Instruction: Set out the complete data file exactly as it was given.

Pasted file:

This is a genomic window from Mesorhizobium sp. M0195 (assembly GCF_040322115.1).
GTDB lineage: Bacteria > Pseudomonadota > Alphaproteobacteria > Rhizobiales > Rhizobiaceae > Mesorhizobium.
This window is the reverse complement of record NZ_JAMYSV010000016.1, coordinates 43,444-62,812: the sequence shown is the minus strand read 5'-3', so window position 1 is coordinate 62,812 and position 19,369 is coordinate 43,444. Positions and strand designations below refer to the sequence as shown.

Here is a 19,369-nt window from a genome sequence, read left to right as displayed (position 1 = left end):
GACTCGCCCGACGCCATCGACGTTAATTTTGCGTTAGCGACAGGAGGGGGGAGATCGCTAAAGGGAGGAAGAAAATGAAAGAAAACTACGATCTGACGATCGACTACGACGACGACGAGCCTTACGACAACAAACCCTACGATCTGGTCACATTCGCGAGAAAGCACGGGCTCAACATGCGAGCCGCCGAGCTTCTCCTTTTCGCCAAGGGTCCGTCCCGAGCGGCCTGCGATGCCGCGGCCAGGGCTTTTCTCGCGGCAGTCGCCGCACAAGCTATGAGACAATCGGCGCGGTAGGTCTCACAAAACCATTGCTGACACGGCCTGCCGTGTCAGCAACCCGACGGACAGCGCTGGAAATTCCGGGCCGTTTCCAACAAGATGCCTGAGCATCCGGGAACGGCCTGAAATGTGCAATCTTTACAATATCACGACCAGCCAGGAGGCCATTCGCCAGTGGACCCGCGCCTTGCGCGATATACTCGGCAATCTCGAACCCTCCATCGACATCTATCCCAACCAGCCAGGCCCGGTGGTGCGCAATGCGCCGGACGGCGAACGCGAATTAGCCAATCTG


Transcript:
This is a genomic window from Mesorhizobium sp. M0195 (assembly GCF_040322115.1).
GTDB lineage: Bacteria > Pseudomonadota > Alphaproteobacteria > Rhizobiales > Rhizobiaceae > Mesorhizobium.
This window is the reverse complement of record NZ_JAMYSV010000016.1, coordinates 43,444-62,812: the sequence shown is the minus strand read 5'-3', so window position 1 is coordinate 62,812 and position 19,369 is coordinate 43,444. Positions and strand designations below refer to the sequence as shown.

Here is a 19,369-nt window from a genome sequence, read left to right as displayed (position 1 = left end):
GACTCGCCCGACGCCATCGACGTTAATTTTGCGTTAGCGACAGGAGGGGGGAGATCGCTAAAGGGAGGAAGAAAATGAAAGAAAACTACGATCTGACGATCGACTACGACGACGACGAGCCTTACGACAACAAACCCTACGATCTGGTCACATTCGCGAGAAAGCACGGGCTCAACATGCGAGCCGCCGAGCTTCTCCTTTTCGCCAAGGGTCCGTCCCGAGCGGCCTGCGATGCCGCGGCCAGGGCTTTTCTCGCGGCAGTCGCCGCACAAGCTATGAGACAATCGGCGCGGTAGGTCTCACAAAACCATTGCTGACACGGCCTGCCGTGTCAGCAACCCGACGGACAGCGCTGGAAATTCCGGGCCGTTTCCAACAAGATGCCTGAGCATCCGGGAACGGCCTGAAATGTGCAATCTTTACAATATCACGACCAGCCAGGAGGCCATTCGCCAGTGGACCCGCGCCTTGCGCGATATACTCGGCAATCTCGAACCCTCCATCGACATCTATCCCAACCAGCCAGGCCCGGTGGTGCGCAATGCGCCGGACGGCGAACGCGAATTAGCCAATCTG